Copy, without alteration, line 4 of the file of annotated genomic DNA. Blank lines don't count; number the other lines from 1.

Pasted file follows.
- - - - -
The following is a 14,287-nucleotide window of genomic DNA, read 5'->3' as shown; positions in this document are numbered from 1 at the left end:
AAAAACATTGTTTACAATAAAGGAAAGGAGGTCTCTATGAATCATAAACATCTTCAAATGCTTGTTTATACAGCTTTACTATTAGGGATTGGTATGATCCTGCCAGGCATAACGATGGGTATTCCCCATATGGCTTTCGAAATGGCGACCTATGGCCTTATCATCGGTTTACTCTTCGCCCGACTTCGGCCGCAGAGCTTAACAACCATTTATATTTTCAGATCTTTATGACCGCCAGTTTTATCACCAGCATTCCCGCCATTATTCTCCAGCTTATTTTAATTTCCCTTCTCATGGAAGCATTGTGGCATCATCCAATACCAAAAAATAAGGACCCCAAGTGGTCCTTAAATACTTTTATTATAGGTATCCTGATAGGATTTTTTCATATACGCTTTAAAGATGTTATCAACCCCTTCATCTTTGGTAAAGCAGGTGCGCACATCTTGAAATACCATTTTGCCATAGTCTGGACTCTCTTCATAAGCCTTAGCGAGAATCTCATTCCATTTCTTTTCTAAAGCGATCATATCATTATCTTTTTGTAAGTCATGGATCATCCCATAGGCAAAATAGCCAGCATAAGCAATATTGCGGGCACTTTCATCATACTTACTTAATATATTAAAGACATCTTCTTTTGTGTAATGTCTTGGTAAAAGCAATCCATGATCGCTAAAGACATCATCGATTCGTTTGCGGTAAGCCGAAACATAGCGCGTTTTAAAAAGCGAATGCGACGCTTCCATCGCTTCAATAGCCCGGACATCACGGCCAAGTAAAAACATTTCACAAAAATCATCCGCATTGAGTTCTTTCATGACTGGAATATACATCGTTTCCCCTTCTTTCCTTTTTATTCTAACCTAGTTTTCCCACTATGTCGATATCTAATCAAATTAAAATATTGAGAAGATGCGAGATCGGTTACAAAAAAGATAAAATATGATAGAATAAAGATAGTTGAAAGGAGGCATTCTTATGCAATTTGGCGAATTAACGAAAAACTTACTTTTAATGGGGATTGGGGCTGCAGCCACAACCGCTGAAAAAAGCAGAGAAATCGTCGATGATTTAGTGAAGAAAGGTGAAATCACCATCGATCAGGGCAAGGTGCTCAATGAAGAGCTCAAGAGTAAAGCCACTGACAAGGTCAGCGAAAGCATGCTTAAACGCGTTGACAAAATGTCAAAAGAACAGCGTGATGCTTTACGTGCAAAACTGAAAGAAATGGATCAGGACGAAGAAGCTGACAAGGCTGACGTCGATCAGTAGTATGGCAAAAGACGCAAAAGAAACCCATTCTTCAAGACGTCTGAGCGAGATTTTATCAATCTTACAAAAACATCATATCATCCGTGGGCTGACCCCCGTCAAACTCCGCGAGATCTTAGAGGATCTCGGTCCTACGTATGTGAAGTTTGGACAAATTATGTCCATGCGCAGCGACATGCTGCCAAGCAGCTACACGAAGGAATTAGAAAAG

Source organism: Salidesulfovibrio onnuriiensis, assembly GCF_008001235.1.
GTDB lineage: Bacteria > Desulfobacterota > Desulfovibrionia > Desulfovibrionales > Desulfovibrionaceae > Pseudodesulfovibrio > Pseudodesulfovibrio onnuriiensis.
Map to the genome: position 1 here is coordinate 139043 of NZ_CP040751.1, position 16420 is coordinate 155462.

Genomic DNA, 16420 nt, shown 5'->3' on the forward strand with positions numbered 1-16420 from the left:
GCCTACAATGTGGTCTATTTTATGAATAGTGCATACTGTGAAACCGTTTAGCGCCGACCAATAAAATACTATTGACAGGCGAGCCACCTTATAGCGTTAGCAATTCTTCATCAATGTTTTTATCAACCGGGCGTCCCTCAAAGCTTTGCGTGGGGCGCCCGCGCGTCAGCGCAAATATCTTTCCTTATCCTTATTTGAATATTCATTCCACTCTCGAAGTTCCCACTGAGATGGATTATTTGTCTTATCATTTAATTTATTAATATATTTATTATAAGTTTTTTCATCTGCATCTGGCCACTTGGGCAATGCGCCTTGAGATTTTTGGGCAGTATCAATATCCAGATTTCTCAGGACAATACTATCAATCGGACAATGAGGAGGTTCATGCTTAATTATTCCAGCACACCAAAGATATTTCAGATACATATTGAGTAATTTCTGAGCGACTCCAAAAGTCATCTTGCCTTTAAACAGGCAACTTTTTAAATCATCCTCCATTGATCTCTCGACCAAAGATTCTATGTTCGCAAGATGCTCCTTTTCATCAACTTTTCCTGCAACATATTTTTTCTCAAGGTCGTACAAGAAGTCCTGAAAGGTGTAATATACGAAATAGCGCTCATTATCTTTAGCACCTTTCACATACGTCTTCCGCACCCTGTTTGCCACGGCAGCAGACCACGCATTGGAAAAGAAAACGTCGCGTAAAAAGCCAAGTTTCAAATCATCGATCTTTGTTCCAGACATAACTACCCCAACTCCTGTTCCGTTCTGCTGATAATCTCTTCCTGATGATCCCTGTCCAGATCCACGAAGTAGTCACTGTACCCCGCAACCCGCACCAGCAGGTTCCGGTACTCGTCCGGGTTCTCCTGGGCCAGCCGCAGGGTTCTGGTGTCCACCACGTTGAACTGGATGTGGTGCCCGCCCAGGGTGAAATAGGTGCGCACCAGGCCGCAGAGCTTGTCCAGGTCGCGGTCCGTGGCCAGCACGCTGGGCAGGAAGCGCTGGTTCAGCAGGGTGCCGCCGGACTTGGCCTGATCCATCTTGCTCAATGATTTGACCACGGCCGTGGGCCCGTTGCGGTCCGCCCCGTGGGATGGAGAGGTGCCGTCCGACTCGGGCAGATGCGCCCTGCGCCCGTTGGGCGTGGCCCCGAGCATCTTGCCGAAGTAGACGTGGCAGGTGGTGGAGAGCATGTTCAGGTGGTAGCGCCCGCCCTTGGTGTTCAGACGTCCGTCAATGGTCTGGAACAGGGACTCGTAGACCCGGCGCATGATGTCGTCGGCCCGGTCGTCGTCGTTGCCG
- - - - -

GTDB lineage: Bacteria > Desulfobacterota > Desulfovibrionia > Desulfovibrionales > Desulfovibrionaceae > Pseudodesulfovibrio > Pseudodesulfovibrio onnuriiensis.